Endoscopic Ultrasound (EUS)-Guided Fine Needle Aspiration (FNA) With Rapid On-site Evaluation (ROSE) of Cytopathology vs. EUS-guided Fine Needle Biopsy (FNB) Alone in the Diagnosis of Pancreatic Solid Lesions

Official Title

Endoscopic Ultrasound (EUS)-Guided Fine Needle Aspiration (FNA) With Rapid On-site Evaluation (ROSE) of Cytopathology vs. EUS-guided Fine Needle Biopsy (FNB) Alone in the Diagnosis of Pancreatic Solid Lesions: a Randomized Controlled Trial

Summary:

Currently, the best way to evaluate pancreatic masses is through endoscopic-guided needle sampling of the mass to determine the diagnosis by looking at the acquired tissue under a microscope. This is done by inserting a small camera (endoscope) through the mouth of the patient then advanced to the stomach and using ultrasound guidance a sample of the pancreas can be acquired through the stomach. The sampling is usually done with a small needle called fine needle aspiration needle or FNA. FNA alone is sometimes limited due to inadequate acquisition of cells for proper diagnosis under the microscope, which can lead to need for repeat endoscopic procedures and delay in diagnosis and possibly treatment. Rapid on-site evaluation of cytopathology (ROSE) is where a cytopathologist is next to the physician doing the endoscopic procedures and evaluates each sampling performed immediately under the microscope and can give feedback to the endoscopist until enough cells has been acquired for a diagnosis. This method has been shown to increase the ability to diagnose pancreatic cancer but is expensive and requires significant amount of resources. New needles called core needles (fine needle biopsy, FNB) have recently been developed which not only acquires cells but also the entire tissue structure (histology) and has been shown to be also very accurate in the diagnosis of pancreatic cancer. The purpose of this study is to compare endoscopy-guided biopsy of pancreatic masses with the new core needle (FNB), which can obtain more tissue for diagnosis vs. using a traditional needle (FNA) with the help of an immediate assessment of the obtained samples under the microscope to determine whether enough tissue has been obtained (ROSE). Both approaches have been shown to increase the accuracy of diagnosis in solid pancreatic masses but it is unclear which one is superior. This is a randomized trial meaning that the participants would either undergo biopsy with the new needle or with the traditional needle plus the addition of on-site assessment of the obtained samples. The advantage of the new needle is that it is easy to implement and likely much cheaper. If the investigators can show in our study that the new needles are as accurate as FNA with ROSE then FNB could be implemented across hospitals worldwide in an easier and less expensive fashion.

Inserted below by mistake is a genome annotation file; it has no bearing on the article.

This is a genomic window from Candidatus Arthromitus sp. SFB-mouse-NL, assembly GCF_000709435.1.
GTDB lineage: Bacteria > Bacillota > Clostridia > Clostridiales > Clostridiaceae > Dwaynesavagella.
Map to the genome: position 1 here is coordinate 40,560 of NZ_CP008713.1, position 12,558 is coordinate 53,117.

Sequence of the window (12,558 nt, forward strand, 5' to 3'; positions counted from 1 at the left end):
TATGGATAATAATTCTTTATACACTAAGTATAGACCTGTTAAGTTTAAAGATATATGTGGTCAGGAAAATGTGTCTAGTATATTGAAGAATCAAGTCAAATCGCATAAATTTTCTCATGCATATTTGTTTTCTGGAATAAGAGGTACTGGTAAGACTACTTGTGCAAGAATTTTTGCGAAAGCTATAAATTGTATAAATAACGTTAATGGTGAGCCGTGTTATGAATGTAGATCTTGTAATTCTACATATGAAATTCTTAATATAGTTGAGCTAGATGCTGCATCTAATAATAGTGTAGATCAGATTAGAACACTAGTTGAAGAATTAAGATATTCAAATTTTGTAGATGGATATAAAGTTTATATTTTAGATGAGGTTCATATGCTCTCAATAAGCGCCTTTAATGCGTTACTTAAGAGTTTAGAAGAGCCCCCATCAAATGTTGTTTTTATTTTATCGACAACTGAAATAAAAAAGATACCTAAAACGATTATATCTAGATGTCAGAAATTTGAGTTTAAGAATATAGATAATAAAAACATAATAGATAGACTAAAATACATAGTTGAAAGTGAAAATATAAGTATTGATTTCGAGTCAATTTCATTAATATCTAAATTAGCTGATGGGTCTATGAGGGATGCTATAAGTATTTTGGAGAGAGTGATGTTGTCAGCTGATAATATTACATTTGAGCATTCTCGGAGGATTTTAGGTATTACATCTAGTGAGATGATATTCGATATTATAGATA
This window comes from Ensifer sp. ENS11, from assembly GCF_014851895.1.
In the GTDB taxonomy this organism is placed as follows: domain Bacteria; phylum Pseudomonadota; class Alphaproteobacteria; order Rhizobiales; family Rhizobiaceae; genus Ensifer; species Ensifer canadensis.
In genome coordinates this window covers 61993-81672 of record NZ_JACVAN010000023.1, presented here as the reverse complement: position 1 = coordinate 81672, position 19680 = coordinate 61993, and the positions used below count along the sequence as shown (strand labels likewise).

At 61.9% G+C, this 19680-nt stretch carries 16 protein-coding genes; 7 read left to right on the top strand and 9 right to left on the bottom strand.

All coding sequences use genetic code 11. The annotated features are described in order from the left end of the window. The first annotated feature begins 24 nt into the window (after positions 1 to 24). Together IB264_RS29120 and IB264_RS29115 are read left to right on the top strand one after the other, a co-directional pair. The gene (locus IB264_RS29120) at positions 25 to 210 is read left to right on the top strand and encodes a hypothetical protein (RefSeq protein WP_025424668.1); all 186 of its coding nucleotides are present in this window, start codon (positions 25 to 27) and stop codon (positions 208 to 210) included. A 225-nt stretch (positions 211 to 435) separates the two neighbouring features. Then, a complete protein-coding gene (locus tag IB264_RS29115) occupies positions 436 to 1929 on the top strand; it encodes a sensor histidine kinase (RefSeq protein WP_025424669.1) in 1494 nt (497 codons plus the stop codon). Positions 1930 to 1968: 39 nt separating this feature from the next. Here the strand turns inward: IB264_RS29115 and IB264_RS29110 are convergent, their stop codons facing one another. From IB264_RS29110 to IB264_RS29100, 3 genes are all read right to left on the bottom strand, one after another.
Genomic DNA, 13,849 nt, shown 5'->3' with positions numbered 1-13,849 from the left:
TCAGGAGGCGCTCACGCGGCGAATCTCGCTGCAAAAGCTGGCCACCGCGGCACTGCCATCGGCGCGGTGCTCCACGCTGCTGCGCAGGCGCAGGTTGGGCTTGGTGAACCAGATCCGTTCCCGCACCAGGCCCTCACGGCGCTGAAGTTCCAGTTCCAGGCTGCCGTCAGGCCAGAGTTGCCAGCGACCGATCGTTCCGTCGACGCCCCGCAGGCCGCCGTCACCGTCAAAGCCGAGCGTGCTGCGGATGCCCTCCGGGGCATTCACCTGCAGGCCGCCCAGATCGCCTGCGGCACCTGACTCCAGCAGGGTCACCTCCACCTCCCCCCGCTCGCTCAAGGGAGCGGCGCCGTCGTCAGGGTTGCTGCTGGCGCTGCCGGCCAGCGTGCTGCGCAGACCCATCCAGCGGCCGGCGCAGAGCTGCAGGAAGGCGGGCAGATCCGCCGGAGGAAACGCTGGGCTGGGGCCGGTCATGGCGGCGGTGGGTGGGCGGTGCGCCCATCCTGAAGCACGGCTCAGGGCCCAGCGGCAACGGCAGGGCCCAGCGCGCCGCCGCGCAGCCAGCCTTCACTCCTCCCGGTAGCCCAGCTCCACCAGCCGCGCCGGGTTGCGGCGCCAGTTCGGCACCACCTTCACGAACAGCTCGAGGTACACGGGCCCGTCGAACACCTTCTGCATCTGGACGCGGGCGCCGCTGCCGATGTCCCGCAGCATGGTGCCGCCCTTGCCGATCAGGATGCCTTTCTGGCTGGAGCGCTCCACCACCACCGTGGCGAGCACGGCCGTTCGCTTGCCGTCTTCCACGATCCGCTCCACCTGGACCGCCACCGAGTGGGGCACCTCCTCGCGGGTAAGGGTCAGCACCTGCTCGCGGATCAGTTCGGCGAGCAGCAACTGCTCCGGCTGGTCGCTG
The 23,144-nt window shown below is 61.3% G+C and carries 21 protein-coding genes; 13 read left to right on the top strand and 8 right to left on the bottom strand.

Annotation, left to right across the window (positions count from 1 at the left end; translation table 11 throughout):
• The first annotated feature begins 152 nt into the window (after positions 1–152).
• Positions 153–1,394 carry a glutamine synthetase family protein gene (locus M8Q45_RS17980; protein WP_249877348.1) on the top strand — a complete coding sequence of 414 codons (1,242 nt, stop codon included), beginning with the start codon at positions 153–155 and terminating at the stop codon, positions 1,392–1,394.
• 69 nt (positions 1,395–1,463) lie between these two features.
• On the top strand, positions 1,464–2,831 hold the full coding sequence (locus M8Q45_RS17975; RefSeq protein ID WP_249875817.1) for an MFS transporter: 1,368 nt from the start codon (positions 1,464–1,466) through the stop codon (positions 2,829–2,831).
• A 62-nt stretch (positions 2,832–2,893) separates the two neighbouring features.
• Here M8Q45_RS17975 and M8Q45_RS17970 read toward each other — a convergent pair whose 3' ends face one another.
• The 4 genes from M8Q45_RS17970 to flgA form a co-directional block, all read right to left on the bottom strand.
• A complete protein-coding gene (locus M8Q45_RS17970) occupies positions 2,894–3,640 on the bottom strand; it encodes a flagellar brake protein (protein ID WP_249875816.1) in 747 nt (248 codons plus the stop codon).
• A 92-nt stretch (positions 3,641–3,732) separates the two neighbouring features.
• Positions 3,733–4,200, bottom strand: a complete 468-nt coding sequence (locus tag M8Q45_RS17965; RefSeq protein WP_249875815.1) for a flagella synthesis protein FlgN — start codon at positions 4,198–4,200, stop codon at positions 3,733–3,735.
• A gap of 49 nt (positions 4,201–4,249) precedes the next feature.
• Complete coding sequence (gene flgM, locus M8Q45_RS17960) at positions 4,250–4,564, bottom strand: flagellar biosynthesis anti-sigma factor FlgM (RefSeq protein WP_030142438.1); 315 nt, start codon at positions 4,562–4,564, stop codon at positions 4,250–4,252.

Trial Description

Primary Outcome:

  • Diagnostic accuracy
  • Final diagnosis of malignant pancreatic mass
  • Final diagnosis of benign pancreatic mass
Secondary Outcome:
  • Diagnostic characteristics
  • Specimen adequacy
  • Median number of needle passes
  • Procedural time
  • Rate of procedure-related adverse events

View this trial on ClinicalTrials.gov

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Resources

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